After breakfast, we set out for the legendary city of Troy and see the ancient city, whose history dates back to prehistoric times. See Helen’s Trojan horse, Hellenic-Roman ruins, dreaming of Helen’s romantic love story with Paris and the famous Trojan War. This is where we literally step back in time throughout history. The stories of King Priam, Hector, Paris, and the beautiful Helen immortalized this city. Archaeological excavations have revealed nine different settlement periods, as well as ruins of city walls, house foundations, temple and theater ruins. A symbolic wooden Trojan horse commemorates the legendary war. The Battle of the Granikus River also took place near Troy in May 334 BC, the first of three great battles between Alexander the Great and the Persian Empire. He fought in northwest Anatolia, near the Trojan region. Here Alexander defeated the forces of the Persian satraps of Asia Minor, including a large force of Greek mercenaries led by Rhodes Memnon. The battle took place at the crossing of the Granicus River (present-day Biga River) on the road from Abydos to Dasclium (near today’s Ergili). Later, to visit the ancient kingdom of Pergamum, one of the Pergamon most beautiful places in Turkey, the city, the Red Hall and the Acropolis before remotely without seeing the ruins of Asklepion medical center, the Temple of Athena and was one of the great cultural centers, we will also visit the famous library. Asklepion was a shelter dedicated to the god of health, Asklepios. It is famous for being the symbol of medicine where the snakes were born. It is home to the former physician Galenos, who contributed a lot to the medical literature and is also known as a medical center where psychotherapy was applied as psychological therapy for the first time in the world. Overnight in Kuşadası.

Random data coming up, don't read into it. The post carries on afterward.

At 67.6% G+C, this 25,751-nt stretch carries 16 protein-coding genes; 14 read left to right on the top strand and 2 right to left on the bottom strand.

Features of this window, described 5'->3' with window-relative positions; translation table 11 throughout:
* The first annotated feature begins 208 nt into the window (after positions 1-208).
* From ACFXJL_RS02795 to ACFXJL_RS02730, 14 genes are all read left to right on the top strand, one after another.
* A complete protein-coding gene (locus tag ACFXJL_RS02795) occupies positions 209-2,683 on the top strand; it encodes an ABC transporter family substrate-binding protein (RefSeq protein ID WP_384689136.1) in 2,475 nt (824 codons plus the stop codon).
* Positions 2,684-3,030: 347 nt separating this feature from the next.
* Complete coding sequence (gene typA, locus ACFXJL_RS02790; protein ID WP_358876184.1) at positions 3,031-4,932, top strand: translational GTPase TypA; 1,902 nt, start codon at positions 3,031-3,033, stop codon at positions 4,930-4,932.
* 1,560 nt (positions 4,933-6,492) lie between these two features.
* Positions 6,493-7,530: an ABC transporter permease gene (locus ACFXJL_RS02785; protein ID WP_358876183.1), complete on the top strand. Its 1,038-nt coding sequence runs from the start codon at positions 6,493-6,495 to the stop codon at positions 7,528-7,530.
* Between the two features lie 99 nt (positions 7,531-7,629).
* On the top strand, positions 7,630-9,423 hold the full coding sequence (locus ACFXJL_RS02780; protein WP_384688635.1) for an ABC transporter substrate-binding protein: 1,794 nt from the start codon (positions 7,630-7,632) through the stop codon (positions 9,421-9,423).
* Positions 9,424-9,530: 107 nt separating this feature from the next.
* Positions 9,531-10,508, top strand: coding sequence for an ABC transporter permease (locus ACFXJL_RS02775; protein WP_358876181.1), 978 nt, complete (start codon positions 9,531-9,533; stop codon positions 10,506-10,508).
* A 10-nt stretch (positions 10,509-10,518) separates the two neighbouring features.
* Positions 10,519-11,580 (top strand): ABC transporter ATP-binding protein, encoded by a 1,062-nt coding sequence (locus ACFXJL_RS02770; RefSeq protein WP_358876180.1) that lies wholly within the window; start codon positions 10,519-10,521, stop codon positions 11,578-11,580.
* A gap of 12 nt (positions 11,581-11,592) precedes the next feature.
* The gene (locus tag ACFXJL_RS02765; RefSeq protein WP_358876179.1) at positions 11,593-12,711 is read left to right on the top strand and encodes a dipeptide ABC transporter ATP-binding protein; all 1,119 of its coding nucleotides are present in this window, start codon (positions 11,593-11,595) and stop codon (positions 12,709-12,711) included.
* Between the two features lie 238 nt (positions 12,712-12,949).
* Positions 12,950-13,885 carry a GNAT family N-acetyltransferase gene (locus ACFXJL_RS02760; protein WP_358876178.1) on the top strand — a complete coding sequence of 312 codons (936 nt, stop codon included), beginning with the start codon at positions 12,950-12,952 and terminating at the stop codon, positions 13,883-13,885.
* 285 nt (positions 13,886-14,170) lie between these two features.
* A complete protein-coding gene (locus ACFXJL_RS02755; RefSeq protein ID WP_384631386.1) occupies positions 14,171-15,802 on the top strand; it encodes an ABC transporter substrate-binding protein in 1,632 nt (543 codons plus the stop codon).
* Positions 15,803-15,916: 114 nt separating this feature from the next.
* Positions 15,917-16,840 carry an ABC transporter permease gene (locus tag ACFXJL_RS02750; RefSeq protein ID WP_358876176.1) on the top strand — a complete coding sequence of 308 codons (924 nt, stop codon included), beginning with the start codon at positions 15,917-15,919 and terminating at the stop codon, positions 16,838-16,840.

Day 11: Kuşadası / Ephesus [B, D]